1972 New York Mets season: Wikis

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1972 New York Mets
Major league affiliations
Location
1972 information
Owner(s) Joan Whitney Payson
General manager(s) Bob Scheffing
Manager(s) Yogi Berra
Local television WOR-TV
Local radio WHN
(Ralph Kiner, Lindsey Nelson, Bob Murphy)

The New York Mets' 1972 season was the 11th regular season for the Mets, who played played home games at Shea Stadium. Led by manager Yogi Berra, the team had a 83-73 record yielding a 3rd place finish in the National League's Eastern Division.

Contents

Offseason

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Death of Gil Hodges

On April 2, 1972, Gil Hodges and his coaches Rube Walker, Joe Pignatano and Eddie Yost, were in West Palm Beach, Florida. As they were returning to their motel after a round of golf, Walker said, "What time do you want to go to dinner, Gil?". Without a sound, Hodges pitched backward and fell, his head striking the stone sidewalk with a sickening knock. Hodges was dead of a heart attack, two days short of his forty-eighth birthday.

The Mets wore a black-armband on the left sleeves of their uniform jerseys during the 1972 season in honor of Hodges.

A new man in charge

On April 6, the Mets announced their new manager, Yogi Berra, former catcher and pennant-winning manager for the New York Yankees, one of baseball's best-known and well-liked personalities; one of the game's few names, in fact, that transcended it and was known to the non-baseball world. The Berra legend was already a quarter of a century in the making, and it came with a full complement of malapropisms and apocryphal stories. But those who knew him, knew that much of the Yogi Berra legend was the product of newspapermen, and that Berra, in his greatness, was a very keen student of the profession he had been practicing with remarkable success for so many years. While he did mangle a phrase now and then, with Yogi it was important that you listen to what he was saying, not how; and what he said generally made very good sense.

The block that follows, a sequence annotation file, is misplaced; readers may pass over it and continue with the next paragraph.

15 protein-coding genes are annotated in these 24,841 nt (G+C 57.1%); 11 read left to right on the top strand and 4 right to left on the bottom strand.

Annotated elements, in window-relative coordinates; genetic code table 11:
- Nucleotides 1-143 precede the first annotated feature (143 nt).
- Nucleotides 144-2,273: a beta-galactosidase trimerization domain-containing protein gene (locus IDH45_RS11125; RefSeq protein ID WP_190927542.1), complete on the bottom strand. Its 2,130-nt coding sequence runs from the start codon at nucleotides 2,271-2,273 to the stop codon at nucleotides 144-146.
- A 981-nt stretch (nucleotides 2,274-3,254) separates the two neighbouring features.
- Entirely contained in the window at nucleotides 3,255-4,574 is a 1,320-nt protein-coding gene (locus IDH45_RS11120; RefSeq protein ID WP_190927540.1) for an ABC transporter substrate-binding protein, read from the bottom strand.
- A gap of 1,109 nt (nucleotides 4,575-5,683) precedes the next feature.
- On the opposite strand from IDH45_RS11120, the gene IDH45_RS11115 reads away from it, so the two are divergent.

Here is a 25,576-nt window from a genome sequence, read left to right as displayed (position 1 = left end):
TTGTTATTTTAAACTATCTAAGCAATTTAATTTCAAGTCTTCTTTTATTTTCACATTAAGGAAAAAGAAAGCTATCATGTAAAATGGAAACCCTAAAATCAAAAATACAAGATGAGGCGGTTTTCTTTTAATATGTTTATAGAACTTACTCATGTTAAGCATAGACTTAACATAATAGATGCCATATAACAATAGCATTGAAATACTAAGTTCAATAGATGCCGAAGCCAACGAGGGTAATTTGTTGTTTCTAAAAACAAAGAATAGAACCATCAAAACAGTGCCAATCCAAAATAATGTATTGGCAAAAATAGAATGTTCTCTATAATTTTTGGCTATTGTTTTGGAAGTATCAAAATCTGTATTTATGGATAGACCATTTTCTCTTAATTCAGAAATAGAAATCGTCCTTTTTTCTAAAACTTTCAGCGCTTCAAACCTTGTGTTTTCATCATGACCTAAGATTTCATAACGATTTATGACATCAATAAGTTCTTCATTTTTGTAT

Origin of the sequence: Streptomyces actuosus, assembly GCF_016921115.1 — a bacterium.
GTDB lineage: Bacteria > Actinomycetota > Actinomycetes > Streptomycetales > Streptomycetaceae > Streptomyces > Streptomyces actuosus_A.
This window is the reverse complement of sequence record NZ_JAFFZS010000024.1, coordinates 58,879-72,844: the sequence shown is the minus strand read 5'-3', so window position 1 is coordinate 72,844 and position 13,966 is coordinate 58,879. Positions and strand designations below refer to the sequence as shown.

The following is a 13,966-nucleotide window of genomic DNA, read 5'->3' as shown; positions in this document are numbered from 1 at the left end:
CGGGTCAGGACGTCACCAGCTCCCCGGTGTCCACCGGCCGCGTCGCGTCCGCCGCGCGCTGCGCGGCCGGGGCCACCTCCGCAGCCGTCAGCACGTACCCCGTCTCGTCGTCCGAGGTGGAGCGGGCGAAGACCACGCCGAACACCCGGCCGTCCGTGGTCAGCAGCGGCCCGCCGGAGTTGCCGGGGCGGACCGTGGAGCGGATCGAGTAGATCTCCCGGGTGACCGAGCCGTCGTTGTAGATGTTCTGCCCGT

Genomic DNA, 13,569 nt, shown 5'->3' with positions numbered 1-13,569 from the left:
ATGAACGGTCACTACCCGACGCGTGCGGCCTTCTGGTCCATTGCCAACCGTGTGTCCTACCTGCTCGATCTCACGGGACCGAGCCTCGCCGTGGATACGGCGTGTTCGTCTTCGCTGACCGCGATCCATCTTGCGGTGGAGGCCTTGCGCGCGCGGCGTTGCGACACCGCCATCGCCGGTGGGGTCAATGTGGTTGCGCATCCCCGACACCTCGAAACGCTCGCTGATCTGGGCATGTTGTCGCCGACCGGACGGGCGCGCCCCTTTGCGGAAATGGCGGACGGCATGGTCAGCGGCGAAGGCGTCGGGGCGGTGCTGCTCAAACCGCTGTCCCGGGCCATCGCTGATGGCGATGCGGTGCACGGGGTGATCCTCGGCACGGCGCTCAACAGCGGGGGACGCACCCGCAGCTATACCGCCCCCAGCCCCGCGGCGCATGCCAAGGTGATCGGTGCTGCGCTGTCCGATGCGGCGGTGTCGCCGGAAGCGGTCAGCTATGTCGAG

The announcement of Berra's appointment was accompanied by another; the Mets had traded outfielder Ken Singleton, infielder Tim Foli, and first baseman-outfielder Mike Jorgensen to the Montreal Expos for hard-hitting outfielder Rusty Staub. That these announcements were made on the day of Hodges's funeral gives one a telling glimpse into the boardroom side of baseball, the cold-blooded practical side that must at all times keep the machinery geared and running. Grief, mourning, sentiment, it was all there, but it could not be allowed to impinge on reality's ongoing tide. Yogi Berra was manager and 28-year old Rusty Staub was in the outfield. In Staub, the Mets had a bona fide smacker, a .311-hitting, 97-RBI man the year before with Montreal. Also joining the club this year was John Milner, a left-handed, power-hitting, first baseman-outfielder.

Notable transactions

Regular season

Season summary

"Say Hey" is back in New York

On May 11, the Mets added another "new" face to the team. In a move seasoned with sentiment more than anything else, they acquired Willie Mays form the San Francisco Giants for pitcher Charlie Williams and cash.

The acquisition of Mays had been a longtime dream of that old New York Giants fan, Mrs. Joan Payson. With Willie no longer pulling the weight of his large contract, Giants owner Horace Stoneham made him available, and Mrs. Payson could not resist.